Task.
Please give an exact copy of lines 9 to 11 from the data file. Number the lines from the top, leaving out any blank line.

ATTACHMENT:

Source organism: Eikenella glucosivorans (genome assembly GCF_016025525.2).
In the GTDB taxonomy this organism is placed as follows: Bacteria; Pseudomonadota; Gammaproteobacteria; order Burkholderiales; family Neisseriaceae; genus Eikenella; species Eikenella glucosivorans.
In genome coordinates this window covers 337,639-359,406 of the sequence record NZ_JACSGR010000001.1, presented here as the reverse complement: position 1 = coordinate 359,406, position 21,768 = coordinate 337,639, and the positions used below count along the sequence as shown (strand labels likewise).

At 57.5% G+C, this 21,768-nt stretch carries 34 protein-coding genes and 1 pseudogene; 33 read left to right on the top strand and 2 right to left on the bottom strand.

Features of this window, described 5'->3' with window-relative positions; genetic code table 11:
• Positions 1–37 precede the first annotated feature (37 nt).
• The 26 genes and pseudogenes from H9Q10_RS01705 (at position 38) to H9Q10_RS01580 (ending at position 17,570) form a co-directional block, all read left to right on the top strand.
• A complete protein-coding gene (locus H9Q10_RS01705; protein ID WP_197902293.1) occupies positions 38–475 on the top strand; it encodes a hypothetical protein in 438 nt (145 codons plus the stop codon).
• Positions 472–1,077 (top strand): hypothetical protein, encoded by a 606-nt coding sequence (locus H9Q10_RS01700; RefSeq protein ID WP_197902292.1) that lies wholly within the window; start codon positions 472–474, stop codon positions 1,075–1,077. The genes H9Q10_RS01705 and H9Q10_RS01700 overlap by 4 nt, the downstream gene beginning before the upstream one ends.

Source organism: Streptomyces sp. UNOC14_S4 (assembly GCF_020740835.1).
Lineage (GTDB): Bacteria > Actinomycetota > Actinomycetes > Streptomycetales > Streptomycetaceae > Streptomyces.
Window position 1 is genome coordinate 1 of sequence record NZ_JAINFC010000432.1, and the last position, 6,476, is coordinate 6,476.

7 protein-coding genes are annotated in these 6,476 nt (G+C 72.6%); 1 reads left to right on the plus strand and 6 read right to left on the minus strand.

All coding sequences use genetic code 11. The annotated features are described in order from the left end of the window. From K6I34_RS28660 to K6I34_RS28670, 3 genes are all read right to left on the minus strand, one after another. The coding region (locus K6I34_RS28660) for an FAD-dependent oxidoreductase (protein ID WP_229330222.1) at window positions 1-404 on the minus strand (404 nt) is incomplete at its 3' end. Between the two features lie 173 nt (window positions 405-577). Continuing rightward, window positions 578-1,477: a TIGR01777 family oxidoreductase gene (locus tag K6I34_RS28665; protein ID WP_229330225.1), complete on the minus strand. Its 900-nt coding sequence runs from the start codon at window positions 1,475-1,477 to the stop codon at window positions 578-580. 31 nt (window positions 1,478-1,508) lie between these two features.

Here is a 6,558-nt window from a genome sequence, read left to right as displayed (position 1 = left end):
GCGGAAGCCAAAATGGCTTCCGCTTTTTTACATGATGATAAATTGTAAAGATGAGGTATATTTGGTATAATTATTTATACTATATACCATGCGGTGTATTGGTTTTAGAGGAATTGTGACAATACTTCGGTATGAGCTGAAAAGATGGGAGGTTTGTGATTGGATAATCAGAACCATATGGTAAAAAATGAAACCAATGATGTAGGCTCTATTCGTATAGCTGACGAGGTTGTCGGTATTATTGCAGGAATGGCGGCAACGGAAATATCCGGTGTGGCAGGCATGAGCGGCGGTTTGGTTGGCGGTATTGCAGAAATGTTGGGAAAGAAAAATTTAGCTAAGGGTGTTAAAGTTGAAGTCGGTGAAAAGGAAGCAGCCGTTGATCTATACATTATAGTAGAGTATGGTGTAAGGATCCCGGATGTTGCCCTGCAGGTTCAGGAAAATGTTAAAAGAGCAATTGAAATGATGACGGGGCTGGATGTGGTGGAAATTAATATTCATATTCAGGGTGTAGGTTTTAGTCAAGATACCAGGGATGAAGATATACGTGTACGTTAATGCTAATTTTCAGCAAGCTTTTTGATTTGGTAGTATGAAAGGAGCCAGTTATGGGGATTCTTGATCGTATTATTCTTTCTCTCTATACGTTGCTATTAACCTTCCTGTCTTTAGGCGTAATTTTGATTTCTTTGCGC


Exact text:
• Positions 472–1,077 (top strand): hypothetical protein, encoded by a 606-nt coding sequence (locus H9Q10_RS01700; RefSeq protein ID WP_197902292.1) that lies wholly within the window; start codon positions 472–474, stop codon positions 1,075–1,077. The genes H9Q10_RS01705 and H9Q10_RS01700 overlap by 4 nt, the downstream gene beginning before the upstream one ends.

Source organism: Streptomyces sp. UNOC14_S4 (assembly GCF_020740835.1).
Lineage (GTDB): Bacteria > Actinomycetota > Actinomycetes > Streptomycetales > Streptomycetaceae > Streptomyces.